Second, by applying small molecules that can associate with the minor groove of dsDNA, we found strong evidence that paraspeckles and other nuclear speckles are tethered to the DNA, most likely by forming triple helix structures [13, 33]. The fact that molecules with vastly different structures can promote paraspeckle disintegration indicates that conformational changes of DNA are the common cause. These findings imply that numerous lncRNAs are anchored in the genome to regulate its biochemical functions. If this is proven by future studies, it would indicate that aberrant regulation of tethered lncRNA condensates could be involved in human disease. In line with this prediction, a growing list of lncRNAs has been associated with different disorders, including diabetes [54] and cancer [55]. Therefore, our finding of small molecules that disintegrate tethered lncRNA condensates could lead to development of potential novel therapeutic approaches that are based on lncRNA disintegration. The fact that several of the molecules that we implicated here in the disintegration of paraspeckles and other nuclear speckles are approved chemotherapies, suggests that their clinical assessments could be expedited. On the other hand, as we implicated common chemotherapies in disintegration of lncRNA foci, it is important to consider the possibility that on-target and/or side effects in cancer therapy are mediated by changes of the structures of lncRNAs. Therefore, our results could be important for creating a new path to understand the mode-of-action in the treatment of certain cancers, for example, by actinomycin D, etoposide, and mithramycin A, which are commonly used in the treatment of osteosarcoma [42, 56]. Taken together with our assessment of the functional importance of paraspeckles in stem cell regulation, we suggest that their involvement in slowing down differentiation processes is connected to dsDNA tethering.


We provide a comprehensive quantification of paraspeckles in an atlas of human cell types. Based on this, we deduce common cellular features that indicate how paraspeckle formation is regulated, namely by cells’ nucleus size which positively correlates with the number of paraspeckles and DNA tethering. Perturbing the latter by small dsDNA-binding molecules disintegrates paraspeckles and other chromatin-embedded lncRNAs. Lastly, we show that paraspeckles are important for early stem cell differentiation, and thus their function in this intricate regulation may be connected to the increase of the nucleus size, which takes place during the differentiation of PSCs, as well as to architectural changes of chromatin that could affect their tethering.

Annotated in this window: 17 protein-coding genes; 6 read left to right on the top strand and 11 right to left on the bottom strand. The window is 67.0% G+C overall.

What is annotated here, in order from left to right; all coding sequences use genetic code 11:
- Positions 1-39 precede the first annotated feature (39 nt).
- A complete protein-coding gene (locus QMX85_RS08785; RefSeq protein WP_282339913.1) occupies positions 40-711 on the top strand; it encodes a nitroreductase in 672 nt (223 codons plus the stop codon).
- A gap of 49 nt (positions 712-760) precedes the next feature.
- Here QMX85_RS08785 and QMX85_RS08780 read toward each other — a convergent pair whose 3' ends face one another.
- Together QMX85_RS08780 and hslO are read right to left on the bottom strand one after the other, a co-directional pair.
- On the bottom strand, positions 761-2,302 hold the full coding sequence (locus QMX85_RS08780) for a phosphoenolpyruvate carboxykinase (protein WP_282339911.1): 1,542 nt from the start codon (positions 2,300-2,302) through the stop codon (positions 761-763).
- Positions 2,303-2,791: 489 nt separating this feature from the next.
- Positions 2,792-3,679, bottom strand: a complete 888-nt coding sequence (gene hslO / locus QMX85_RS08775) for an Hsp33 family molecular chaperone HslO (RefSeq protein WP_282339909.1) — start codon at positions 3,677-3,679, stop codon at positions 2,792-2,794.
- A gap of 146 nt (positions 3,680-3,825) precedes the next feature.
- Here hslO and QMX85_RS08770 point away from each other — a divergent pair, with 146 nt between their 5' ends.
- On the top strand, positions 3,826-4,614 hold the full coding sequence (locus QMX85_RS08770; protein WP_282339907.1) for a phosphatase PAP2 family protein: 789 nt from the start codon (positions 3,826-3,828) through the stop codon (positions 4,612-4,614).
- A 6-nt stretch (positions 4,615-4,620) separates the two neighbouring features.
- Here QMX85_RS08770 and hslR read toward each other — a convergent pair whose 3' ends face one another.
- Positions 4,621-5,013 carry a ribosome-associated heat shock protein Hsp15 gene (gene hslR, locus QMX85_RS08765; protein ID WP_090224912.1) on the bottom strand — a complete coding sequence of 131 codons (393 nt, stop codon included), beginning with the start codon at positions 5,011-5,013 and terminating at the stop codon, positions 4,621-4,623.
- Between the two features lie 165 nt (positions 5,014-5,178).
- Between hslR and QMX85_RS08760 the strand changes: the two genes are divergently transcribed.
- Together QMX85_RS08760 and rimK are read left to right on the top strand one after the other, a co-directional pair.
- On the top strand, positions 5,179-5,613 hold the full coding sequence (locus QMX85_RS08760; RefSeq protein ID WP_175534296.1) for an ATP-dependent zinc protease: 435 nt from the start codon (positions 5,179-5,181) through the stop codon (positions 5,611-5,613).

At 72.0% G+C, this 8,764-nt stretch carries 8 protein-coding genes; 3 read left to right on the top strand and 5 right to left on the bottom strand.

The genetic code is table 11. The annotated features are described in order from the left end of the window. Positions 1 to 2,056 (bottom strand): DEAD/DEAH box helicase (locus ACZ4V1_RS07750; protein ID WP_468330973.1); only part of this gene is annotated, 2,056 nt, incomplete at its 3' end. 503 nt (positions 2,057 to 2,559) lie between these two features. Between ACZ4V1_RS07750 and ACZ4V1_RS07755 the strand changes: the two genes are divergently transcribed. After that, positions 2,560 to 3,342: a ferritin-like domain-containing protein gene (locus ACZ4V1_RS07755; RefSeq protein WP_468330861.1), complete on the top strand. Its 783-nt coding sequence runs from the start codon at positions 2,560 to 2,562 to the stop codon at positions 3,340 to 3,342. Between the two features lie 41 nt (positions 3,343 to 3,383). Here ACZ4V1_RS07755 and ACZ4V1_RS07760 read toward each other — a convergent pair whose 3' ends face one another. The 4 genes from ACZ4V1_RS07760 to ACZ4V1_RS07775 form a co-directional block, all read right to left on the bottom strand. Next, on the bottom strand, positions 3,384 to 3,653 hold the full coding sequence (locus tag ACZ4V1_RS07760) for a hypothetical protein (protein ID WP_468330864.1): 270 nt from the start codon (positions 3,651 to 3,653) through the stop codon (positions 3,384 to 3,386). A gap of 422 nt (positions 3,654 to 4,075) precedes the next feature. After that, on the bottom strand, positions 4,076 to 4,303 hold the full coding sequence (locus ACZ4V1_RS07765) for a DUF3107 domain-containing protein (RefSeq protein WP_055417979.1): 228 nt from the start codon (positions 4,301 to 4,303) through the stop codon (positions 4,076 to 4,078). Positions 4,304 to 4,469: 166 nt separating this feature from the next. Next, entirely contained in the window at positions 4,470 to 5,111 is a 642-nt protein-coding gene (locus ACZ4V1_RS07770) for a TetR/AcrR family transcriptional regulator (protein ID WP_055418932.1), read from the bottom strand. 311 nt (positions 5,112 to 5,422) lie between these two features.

PSC culture

Human ESCs of the H9 line (WiCELL Research Institute) and iPSCs were cultured in StemMACS iPS-Brew XF (Miltenyi Biotec) and passaged by StemMACS Passaging Solution (Miltenyi Biotec) on tissue culture-treated plates (Sigma) coated with Matrigel (Thermo Fisher Scientific) diluted 1:100 in DMEM/F-12 (Thermo Fisher Scientific). All differentiation experiments were carried out with H9 cells, except lung progenitor and cortical neuron differentiation, which were performed with iPSC lines, namely NKX2.1-P2A-eGFP [57] and foreskin fibroblast-derived iPSCs [58], respectively. For paraspeckle measurements in trophoblast progenitors and neural crest cells, we used differentiation protocols, as previously described [26, 59].

Fibroblast reprogramming

The reprogramming of human neonatal dermal fibroblasts was performed using StemRNA 3rd Gen Reprogramming Kit (Reprocell) according to the manufacturer’s protocol. The RNA transfection cocktail included synthetic, non-modified RNA of reprogramming factors OCT4, SOX2, KLF4, cMYC, NANOG, and LIN28A, immune evasion mRNAs of E3, K3, B18, and reprogramming-enhancing, mature, double-stranded microRNAs from the 302/367 cluster. 1.0 × 104 fibroblasts were plated per 60 mm organ culture dish (Corning), and reprogramming was started the following day by lipofection of the mRNA cocktail and incubation overnight. Transfections were repeated daily for 3 days and at day 9, distinct iPSC colonies were forming.

Spontaneous differentiation

One day prior to the beginning of spontaneous differentiation, 5.0 × 105 cells that were dissociated using Accutase (Sigma) were transferred to one Matrigel-coated well of a 12-well plate with StemMACS iPS-Brew XF and 10 μM Y-27632 (R&D Systems). After 24 h, the medium was replaced with medium containing 20% KnockOut Serum Replacement (KSR), 1% GlutaMAX, 1% non-essential amino acids (NEAA), and 0.1 mM beta-mercaptoethanol (all Thermo Fisher Scientific). Fresh medium was applied daily for up to 3 days.

MSC, adipocyte, and osteocyte differentiation

MSC differentiation was induced by exchanging StemMACS iPS-Brew XF medium with differentiation medium containing 20% KSR, 1% GlutaMAX, 1% NEAA, and 0.1 mM beta-mercaptoethanol supplemented with 10 μM SB431542 (Miltenyi Biotec). Fresh medium was applied every other day and after 7 days, cells were transferred in a 1:3 ratio to a non-coated tissue culture-treated plate with MSC expansion medium (Miltenyi Biotec). Fresh medium was applied daily before splitting the cells at differentiation day 14. Process control of MSC differentiation was performed by flow cytometry and RT-qPCR at day 21. At day 21, MSCs were differentiated to adipocytes or osteocytes using StemMACS AdipoDiff Media or StemMACS OsteoDiff Media (both Miltenyi Biotec), respectively. Fresh medium was applied every 3 days for 20 days before process control by OilRed O or Alizarin Red staining, respectively.